Did Game of Thrones’ New Twist Go Too Far? George R.R. Martin Weighs In

19 May 2015 | Author: | No comments yet »

George R.R. Martin Defends ‘Black Wedding’ Scene on Game of Thrones.

Last night on “Game of Thrones,” Ramsay Bolton brutally raped Sansa Stark on their wedding night while Theon/Reek looked on. The sixth episode of the fifth season, “Unbowed, Unbent, Unbroken,” concluded with one of the darkest moments in the show’s history: Young Sansa Stark being brutalized on her wedding night by the sadistic Ramsay Bolton.

This week’s episode of Game of Thrones, “Unbowed, Unbent, Unbroken,” made a major change from the books involving a central character — and has caused quite the controversy among fans of the series. Just after Sansa Stark marries the show’s current reining sadist, Ramsay Bolton, he takes her into his bed chamber and rapes her while Reek, formerly Theon Greyjoy, is ordered to watch.

Thrones producers shifted this minor character’s ordeal to Sansa to get the Stark heroine back to her home of Winterfell and to give actress Sophie Turner a challenging and compelling storyline this season. “Let me reiterate what I have said before,” Martin told his readers. “How many children did Scarlett O’Hara have? While there have always been deviations between HBO’s television adaptation of Martin’s “A Song of Ice and Fire,” season 5 has so far showcased significant differences, including the death of Barristan Selmy and Sansa Stark’s marriage to Ramsay Bolton.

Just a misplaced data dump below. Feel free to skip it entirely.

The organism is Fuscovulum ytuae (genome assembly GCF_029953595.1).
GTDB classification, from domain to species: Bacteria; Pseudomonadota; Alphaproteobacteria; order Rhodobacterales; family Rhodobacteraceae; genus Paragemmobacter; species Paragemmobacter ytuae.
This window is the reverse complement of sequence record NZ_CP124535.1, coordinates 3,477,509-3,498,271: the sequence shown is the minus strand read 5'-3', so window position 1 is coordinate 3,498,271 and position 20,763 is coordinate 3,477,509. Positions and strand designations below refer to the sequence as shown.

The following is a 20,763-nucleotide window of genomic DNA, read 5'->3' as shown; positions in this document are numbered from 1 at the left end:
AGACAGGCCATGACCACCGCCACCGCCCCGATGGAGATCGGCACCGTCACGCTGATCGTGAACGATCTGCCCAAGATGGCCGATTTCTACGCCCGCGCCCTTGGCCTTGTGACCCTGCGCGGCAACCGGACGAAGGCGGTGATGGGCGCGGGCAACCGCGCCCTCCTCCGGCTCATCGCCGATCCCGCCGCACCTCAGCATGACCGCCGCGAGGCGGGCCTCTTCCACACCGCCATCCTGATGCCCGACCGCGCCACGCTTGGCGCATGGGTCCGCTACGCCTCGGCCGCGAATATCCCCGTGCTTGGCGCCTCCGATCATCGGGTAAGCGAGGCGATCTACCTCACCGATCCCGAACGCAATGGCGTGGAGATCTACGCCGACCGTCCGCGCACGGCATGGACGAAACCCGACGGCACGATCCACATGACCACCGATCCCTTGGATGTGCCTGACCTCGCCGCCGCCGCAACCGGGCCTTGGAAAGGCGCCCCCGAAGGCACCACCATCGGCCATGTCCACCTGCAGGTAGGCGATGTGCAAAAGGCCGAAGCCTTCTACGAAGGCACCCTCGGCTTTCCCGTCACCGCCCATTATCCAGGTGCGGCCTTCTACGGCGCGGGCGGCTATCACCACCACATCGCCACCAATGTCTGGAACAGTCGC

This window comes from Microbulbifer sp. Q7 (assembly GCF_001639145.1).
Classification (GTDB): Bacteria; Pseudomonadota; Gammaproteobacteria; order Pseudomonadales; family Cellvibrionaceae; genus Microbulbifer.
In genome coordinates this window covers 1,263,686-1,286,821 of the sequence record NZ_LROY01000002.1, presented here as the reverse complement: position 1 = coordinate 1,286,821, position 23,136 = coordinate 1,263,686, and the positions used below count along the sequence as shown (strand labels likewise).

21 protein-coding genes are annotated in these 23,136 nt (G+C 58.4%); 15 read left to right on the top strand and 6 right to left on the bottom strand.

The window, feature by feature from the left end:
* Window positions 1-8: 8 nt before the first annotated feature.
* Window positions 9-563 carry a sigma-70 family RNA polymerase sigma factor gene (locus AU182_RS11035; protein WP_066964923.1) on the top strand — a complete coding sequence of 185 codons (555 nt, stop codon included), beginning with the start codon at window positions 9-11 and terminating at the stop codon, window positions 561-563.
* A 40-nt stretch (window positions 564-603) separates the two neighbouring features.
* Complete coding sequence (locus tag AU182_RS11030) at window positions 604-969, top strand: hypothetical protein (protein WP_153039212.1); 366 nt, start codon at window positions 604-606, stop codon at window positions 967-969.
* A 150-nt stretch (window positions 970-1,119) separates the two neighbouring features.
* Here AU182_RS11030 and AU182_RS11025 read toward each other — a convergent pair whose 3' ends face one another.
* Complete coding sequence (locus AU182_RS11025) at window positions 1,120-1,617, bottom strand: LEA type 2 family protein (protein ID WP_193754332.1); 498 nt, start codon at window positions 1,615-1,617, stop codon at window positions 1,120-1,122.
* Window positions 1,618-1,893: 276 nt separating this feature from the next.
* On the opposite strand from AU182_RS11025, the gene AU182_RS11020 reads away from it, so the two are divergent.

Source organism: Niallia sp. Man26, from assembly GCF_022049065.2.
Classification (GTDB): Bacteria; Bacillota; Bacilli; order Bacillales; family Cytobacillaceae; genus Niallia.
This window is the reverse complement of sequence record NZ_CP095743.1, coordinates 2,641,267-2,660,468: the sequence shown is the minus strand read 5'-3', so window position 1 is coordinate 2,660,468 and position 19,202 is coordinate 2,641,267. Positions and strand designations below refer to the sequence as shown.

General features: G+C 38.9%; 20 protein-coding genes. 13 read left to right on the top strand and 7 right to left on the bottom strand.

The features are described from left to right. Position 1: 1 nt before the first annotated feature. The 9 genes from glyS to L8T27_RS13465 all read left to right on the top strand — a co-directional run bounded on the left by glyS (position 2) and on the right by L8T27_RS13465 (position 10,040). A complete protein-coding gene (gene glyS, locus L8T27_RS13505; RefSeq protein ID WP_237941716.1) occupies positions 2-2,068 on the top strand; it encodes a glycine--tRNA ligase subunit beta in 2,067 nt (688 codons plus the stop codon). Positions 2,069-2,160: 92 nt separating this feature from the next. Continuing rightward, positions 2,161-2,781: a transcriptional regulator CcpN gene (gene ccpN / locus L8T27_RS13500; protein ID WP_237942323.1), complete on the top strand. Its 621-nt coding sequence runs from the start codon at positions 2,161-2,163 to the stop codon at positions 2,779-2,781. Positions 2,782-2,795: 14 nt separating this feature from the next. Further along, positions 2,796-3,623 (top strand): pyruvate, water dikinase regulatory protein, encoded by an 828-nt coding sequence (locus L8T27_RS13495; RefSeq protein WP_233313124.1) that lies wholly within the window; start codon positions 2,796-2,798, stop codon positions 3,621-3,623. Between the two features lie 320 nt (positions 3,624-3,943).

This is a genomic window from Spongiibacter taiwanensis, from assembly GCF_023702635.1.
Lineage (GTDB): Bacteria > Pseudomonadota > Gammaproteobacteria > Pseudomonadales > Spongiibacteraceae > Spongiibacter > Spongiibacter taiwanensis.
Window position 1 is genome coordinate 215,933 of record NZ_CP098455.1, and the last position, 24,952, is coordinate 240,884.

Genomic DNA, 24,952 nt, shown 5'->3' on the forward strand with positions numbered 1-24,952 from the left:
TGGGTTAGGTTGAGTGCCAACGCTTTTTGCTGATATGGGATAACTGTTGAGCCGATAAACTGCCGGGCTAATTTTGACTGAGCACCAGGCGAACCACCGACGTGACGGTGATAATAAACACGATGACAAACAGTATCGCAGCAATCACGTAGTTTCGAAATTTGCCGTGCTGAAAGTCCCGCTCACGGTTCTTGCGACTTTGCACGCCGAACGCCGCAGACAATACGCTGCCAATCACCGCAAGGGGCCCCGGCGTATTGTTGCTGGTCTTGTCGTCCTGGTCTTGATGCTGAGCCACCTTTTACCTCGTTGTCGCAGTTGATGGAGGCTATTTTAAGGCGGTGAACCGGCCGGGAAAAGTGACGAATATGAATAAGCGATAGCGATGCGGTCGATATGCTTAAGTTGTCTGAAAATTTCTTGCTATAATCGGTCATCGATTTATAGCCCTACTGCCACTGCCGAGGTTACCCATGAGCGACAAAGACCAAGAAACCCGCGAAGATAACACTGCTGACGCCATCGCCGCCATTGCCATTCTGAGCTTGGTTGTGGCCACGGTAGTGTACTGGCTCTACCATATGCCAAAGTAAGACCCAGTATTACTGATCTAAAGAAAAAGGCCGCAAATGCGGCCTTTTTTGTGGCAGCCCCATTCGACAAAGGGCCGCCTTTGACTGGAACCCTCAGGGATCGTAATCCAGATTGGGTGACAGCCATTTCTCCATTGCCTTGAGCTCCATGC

This was a choice and the choice was to marry off a teenage girl, rape her, and not even have the dignity to care primarily about her feelings about her fate.” “When I read that scene, I kinda loved it. The show is the show, the books are the books; two different tellings of the same story … There have been differences between the novels and the television show since the first episode of season one. Much like when Jaime raped Cersei last season, people were frustrated not just by the content of the scene, but at the fact that these scenes weren’t part of George R.

HBO is more than forty hours into the impossible and demanding task of adapting my lengthy (extremely) and complex (exceedingly) novels, with their layers of plots and subplots, their twists and contradictions and unreliable narrators, viewpoint shifts and ambiguities, and a cast of characters in the hundreds. And so, those desperate fans did the only thing they could think to do: Flood Martin’s blog (which is, in fact, called “Not a Blog”) and demand some answers. The fantasy writer went on to highlight other TV show adaptations that also deviate from the source material, including “True Blood” and “The Walking Dead.” And yes, more and more, they differ.